8.0 Introduction

Cognition is defined as the processes of acquiring and using knowledge. The cognitive approach became the most important school of psychology during the 1960s, and the field of psychology has been enormously influenced by this approach. Cognitive psychologists are interested not just in the content of our thoughts, but in the processes of thinking: reasoning, problem-solving, interpreting, imagining, and so on. The study of these mental processes, and how they relate to our feelings and behaviour, is the focus of cognitive psychology.

The cognitive school was greatly influenced by the development of the computer, and although the differences between computers and the human mind are vast, cognitive psychologists have used the computer as a model for understanding the workings of the mind.

Consider the differences between brains and computers:

  • In computers, information can be accessed only if one knows the exact location of the memory. In the brain, information can be accessed through spreading activation from closely related concepts.
  • The brain operates primarily in parallel, meaning that it is multitasking on many different actions at the same time. Although this is changing as new computers are developed, most computers are primarily serial, meaning they finish one task before they start another.
  • In computers, short-term, random-access memory is a subset of long-term, read-only memory. In the brain, the processes of short-term memory and long-term memory are distinct.
  • In the brain, there is no difference between hardware, such as the mechanical aspects of the computer, and software, such as the programs that run on the hardware.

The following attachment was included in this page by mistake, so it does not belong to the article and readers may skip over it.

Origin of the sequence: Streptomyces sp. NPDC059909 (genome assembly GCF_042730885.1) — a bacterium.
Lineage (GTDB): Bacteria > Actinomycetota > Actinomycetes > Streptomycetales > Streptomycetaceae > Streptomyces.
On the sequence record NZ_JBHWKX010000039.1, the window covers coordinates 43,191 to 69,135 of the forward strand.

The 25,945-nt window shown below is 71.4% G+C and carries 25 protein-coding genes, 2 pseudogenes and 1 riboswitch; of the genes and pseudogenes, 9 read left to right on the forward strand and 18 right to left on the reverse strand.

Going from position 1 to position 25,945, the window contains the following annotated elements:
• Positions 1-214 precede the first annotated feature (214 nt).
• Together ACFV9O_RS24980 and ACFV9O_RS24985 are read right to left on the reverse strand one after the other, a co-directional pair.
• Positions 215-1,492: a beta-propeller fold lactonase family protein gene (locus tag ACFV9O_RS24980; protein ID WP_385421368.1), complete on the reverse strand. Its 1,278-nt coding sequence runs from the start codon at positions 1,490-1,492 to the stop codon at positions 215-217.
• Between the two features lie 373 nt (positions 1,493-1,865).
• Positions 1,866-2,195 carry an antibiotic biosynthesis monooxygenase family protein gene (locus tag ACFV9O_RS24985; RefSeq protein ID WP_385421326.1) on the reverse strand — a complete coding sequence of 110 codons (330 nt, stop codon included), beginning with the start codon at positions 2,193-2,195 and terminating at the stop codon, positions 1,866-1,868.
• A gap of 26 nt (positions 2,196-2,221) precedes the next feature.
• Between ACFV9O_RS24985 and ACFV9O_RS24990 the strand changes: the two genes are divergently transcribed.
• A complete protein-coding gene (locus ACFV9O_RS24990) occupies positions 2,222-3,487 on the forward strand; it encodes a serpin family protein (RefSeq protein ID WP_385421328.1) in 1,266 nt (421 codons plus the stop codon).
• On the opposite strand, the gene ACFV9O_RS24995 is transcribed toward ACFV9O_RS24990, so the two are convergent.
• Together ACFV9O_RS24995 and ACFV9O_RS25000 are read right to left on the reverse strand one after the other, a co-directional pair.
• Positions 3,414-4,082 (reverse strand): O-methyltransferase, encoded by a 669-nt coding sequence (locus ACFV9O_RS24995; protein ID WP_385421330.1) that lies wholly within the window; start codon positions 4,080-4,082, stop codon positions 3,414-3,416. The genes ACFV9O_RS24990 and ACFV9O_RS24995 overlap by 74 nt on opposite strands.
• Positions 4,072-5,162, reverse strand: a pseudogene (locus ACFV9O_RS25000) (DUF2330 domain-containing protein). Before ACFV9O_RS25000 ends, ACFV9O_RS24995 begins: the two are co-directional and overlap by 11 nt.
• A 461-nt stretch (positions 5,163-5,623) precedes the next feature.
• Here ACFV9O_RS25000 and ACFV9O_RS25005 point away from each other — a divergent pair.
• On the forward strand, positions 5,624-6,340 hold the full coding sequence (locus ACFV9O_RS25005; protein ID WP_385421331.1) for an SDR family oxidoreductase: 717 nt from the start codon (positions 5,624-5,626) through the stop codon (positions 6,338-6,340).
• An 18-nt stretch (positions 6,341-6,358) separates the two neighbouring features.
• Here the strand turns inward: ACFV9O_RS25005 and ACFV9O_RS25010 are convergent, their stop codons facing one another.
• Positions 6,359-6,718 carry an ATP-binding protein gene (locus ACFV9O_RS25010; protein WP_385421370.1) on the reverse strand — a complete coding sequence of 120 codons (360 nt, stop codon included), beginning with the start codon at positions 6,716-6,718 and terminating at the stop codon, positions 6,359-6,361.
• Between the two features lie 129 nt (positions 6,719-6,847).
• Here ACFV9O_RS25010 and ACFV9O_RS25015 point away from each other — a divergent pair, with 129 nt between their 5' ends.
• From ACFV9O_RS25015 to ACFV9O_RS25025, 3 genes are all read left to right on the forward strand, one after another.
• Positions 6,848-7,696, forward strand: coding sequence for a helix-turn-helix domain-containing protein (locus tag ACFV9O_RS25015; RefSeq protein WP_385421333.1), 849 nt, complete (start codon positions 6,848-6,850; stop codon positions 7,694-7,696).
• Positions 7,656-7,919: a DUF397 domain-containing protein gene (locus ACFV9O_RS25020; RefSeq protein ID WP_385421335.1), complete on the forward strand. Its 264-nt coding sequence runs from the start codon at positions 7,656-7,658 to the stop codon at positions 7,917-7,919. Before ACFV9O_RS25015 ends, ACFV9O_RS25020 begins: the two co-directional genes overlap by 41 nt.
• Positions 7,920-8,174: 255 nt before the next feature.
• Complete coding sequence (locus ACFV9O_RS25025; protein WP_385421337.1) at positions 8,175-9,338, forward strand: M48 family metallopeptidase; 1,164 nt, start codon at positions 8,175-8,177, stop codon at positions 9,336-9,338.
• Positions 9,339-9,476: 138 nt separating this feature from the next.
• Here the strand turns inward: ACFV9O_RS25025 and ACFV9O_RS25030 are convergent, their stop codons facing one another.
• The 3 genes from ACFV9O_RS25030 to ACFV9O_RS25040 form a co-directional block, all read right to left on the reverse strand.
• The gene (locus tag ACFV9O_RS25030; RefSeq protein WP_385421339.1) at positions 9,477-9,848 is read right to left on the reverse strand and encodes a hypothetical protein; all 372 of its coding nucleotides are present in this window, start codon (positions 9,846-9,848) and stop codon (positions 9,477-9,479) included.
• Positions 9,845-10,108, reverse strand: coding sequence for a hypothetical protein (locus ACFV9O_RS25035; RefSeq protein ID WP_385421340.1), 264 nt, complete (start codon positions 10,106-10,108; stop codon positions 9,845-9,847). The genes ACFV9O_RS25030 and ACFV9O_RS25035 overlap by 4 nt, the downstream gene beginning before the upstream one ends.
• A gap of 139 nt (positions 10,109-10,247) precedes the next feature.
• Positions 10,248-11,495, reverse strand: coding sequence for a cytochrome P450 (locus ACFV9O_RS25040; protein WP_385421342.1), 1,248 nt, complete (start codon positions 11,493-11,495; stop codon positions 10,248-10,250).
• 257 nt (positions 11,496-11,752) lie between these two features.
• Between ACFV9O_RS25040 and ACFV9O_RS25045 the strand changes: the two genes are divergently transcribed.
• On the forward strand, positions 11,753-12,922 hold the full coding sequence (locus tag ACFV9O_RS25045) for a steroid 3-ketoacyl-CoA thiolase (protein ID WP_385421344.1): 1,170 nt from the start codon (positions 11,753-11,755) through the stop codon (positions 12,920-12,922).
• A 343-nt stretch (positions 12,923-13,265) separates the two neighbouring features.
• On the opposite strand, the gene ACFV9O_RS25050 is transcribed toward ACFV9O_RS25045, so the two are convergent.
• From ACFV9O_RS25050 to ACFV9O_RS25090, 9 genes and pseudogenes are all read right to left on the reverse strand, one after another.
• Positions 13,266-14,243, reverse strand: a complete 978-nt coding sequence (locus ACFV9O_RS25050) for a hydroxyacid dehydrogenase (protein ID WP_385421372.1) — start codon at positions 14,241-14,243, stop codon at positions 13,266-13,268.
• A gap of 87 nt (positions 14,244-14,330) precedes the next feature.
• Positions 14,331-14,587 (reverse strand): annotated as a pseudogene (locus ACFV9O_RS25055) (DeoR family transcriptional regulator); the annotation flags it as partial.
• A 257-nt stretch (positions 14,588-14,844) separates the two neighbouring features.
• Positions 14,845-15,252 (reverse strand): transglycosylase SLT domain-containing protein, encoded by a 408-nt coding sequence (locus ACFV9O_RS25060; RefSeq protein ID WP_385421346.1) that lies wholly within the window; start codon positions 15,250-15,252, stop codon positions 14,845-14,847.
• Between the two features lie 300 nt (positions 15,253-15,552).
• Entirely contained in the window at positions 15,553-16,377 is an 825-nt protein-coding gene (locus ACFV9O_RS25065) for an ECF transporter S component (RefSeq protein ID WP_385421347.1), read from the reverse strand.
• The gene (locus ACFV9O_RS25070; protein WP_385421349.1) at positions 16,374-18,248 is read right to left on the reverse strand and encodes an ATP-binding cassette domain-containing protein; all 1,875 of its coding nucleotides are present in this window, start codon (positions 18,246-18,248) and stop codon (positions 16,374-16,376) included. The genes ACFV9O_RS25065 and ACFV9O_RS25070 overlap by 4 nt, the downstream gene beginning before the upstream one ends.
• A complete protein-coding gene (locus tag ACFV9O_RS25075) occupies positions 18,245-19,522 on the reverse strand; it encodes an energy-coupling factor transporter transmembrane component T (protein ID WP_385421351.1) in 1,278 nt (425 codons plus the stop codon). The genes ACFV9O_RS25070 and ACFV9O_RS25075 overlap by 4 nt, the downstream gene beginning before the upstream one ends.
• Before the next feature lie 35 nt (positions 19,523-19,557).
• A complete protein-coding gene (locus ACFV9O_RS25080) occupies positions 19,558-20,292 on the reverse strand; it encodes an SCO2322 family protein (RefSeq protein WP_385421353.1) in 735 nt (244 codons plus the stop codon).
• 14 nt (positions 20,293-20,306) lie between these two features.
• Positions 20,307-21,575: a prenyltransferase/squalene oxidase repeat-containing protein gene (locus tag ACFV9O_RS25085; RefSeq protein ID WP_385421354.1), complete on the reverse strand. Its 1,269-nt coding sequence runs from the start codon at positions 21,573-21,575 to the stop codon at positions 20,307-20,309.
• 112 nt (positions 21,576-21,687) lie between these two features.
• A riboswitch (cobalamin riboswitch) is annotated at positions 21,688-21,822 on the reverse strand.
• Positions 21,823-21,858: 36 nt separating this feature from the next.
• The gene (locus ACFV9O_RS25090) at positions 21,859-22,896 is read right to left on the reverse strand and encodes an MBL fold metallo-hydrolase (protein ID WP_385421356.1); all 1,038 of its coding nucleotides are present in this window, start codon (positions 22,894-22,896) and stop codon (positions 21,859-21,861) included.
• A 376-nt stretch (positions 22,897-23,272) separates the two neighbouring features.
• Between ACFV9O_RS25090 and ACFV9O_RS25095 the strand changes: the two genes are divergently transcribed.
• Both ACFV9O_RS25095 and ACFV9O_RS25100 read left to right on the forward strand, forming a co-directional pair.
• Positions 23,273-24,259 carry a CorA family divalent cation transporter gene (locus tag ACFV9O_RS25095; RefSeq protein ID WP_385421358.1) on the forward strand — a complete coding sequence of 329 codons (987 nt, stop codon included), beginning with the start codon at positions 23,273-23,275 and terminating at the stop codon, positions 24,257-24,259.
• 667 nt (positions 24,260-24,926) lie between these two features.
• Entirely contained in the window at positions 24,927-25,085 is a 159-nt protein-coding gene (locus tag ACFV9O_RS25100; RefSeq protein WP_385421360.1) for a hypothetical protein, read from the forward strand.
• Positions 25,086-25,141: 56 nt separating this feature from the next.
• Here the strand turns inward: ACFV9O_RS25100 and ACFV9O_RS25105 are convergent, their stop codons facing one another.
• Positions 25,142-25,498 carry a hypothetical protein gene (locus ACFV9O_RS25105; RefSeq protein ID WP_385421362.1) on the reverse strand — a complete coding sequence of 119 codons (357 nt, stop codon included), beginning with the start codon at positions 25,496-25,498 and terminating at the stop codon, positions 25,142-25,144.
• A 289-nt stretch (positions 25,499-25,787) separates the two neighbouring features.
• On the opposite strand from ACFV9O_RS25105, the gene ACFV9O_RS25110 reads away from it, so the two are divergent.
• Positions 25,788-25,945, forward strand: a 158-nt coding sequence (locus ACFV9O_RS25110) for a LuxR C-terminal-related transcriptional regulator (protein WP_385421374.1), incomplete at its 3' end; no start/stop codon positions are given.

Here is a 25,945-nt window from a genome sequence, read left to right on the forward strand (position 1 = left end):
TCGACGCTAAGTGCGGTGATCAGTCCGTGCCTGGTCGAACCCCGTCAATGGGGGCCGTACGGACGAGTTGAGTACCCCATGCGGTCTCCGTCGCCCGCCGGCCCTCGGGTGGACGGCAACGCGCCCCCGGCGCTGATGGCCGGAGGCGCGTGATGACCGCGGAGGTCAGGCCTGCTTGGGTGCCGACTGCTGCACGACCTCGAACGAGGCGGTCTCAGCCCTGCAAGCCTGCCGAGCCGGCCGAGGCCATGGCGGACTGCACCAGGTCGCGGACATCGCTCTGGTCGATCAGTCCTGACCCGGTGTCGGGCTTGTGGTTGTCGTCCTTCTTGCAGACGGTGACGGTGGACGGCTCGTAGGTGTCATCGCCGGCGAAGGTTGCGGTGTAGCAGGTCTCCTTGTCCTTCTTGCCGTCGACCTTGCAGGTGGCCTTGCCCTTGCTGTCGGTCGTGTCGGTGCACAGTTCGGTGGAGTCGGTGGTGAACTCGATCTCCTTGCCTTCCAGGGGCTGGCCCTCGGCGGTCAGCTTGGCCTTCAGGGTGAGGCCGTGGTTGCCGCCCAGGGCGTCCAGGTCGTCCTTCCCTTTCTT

• In the brain, synapses, which operate using an electrochemical process, are much slower but also vastly more complex and useful than the transistors used by computers.
  • Computers differentiate memory in the hard drive from processing in the central processing unit, but in brains, there is no such distinction. In the brain, but not in computers, existing memory is used to interpret and store incoming information, and retrieving information from memory changes the memory itself.
  • The brain is self-organizing and self-repairing, but computers are not. If a person suffers a stroke, neural plasticity will help them recover. If we drop our laptop and it breaks, it cannot fix itself.
  • The brain is significantly bigger than any current computer. The brain is estimated to have 25,000,000,000,000,000 (25 million billion) interactions among axons, dendrites, neurons, and neurotransmitters, and that doesn’t include the approximately 1 trillion glial cells that may also be important for information processing and memory.

Although cognitive psychology began in earnest at about the same time that the electronic computer was first being developed, and although cognitive psychologists have frequently used the computer as a model for understanding how the brain operates, research in cognitive neuroscience has revealed many important differences between brains and computers. For more on this, neuroscientist Chris Chatham (2007) wrote 10 Important Differences Between Brains and Computers,” which you might want to check out along with the responses to it.


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Psychology - 1st Canadian Edition Copyright © 2020 by Sally Walters is licensed under a Creative Commons Attribution-NonCommercial-ShareAlike 4.0 International License, except where otherwise noted.

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